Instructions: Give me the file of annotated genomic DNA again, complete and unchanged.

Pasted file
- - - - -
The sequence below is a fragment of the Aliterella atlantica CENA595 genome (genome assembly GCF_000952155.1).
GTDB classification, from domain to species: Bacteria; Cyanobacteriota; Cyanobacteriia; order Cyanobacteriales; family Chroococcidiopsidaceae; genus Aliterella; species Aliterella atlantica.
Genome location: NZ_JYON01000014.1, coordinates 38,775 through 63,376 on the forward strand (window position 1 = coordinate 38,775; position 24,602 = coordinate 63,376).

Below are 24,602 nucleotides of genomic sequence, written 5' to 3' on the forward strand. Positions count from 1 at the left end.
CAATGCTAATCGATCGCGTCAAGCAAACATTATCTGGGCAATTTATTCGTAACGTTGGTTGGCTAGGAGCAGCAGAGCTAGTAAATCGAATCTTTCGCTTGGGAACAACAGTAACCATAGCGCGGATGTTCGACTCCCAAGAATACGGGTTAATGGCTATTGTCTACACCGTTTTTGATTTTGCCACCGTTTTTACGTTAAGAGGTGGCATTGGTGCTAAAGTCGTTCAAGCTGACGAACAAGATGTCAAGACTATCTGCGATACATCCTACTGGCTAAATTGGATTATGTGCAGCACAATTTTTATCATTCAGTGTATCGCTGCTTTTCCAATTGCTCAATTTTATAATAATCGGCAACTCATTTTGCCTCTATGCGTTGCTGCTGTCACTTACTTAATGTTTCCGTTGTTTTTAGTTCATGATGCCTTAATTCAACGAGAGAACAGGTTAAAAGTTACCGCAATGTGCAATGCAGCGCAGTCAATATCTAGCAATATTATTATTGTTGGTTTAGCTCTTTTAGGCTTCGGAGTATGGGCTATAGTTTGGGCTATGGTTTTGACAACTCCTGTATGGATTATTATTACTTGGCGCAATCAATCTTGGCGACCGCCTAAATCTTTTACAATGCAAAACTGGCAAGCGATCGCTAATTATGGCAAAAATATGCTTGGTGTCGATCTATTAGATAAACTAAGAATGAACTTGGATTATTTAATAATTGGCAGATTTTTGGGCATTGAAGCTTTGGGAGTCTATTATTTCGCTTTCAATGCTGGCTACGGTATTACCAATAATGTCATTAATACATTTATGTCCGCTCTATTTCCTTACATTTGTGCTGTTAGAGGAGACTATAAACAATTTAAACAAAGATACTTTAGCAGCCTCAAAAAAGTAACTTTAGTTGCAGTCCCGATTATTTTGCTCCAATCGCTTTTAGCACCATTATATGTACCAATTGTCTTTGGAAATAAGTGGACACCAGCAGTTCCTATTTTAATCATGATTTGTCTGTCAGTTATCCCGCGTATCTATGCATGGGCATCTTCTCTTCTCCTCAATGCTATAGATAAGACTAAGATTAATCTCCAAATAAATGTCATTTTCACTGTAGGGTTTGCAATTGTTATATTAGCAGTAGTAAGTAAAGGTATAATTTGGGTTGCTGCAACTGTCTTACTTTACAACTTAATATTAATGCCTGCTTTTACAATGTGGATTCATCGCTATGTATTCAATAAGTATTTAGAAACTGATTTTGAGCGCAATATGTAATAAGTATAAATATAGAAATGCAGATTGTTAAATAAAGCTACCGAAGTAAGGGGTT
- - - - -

The sequence below is a fragment of the Aliterella atlantica CENA595 genome (genome assembly GCF_000952155.1).
GTDB classification, from domain to species: Bacteria; Cyanobacteriota; Cyanobacteriia; order Cyanobacteriales; family Chroococcidiopsidaceae; genus Aliterella; species Aliterella atlantica.
Genome location: NZ_JYON01000014.1, coordinates 38,775 through 63,376 on the forward strand (window position 1 = coordinate 38,775; position 24,602 = coordinate 63,376).

Below are 24,602 nucleotides of genomic sequence, written 5' to 3' on the forward strand. Positions count from 1 at the left end.
CAATGCTAATCGATCGCGTCAAGCAAACATTATCTGGGCAATTTATTCGTAACGTTGGTTGGCTAGGAGCAGCAGAGCTAGTAAATCGAATCTTTCGCTTGGGAACAACAGTAACCATAGCGCGGATGTTCGACTCCCAAGAATACGGGTTAATGGCTATTGTCTACACCGTTTTTGATTTTGCCACCGTTTTTACGTTAAGAGGTGGCATTGGTGCTAAAGTCGTTCAAGCTGACGAACAAGATGTCAAGACTATCTGCGATACATCCTACTGGCTAAATTGGATTATGTGCAGCACAATTTTTATCATTCAGTGTATCGCTGCTTTTCCAATTGCTCAATTTTATAATAATCGGCAACTCATTTTGCCTCTATGCGTTGCTGCTGTCACTTACTTAATGTTTCCGTTGTTTTTAGTTCATGATGCCTTAATTCAACGAGAGAACAGGTTAAAAGTTACCGCAATGTGCAATGCAGCGCAGTCAATATCTAGCAATATTATTATTGTTGGTTTAGCTCTTTTAGGCTTCGGAGTATGGGCTATAGTTTGGGCTATGGTTTTGACAACTCCTGTATGGATTATTATTACTTGGCGCAATCAATCTTGGCGACCGCCTAAATCTTTTACAATGCAAAACTGGCAAGCGATCGCTAATTATGGCAAAAATATGCTTGGTGTCGATCTATTAGATAAACTAAGAATGAACTTGGATTATTTAATAATTGGCAGATTTTTGGGCATTGAAGCTTTGGGAGTCTATTATTTCGCTTTCAATGCTGGCTACGGTATTACCAATAATGTCATTAATACATTTATGTCCGCTCTATTTCCTTACATTTGTGCTGTTAGAGGAGACTATAAACAATTTAAACAAAGATACTTTAGCAGCCTCAAAAAAGTAACTTTAGTTGCAGTCCCGATTATTTTGCTCCAATCGCTTTTAGCACCATTATATGTACCAATTGTCTTTGGAAATAAGTGGACACCAGCAGTTCCTATTTTAATCATGATTTGTCTGTCAGTTATCCCGCGTATCTATGCATGGGCATCTTCTCTTCTCCTCAATGCTATAGATAAGACTAAGATTAATCTCCAAATAAATGTCATTTTCACTGTAGGGTTTGCAATTGTTATATTAGCAGTAGTAAGTAAAGGTATAATTTGGGTTGCTGCAACTGTCTTACTTTACAACTTAATATTAATGCCTGCTTTTACAATGTGGATTCATCGCTATGTATTCAATAAGTATTTAGAAACTGATTTTGAGCGCAATATGTAATAAGTATAAATATAGAAATGCAGATTGTTAAATAAAGCTACCGAAGTAAGGGGTT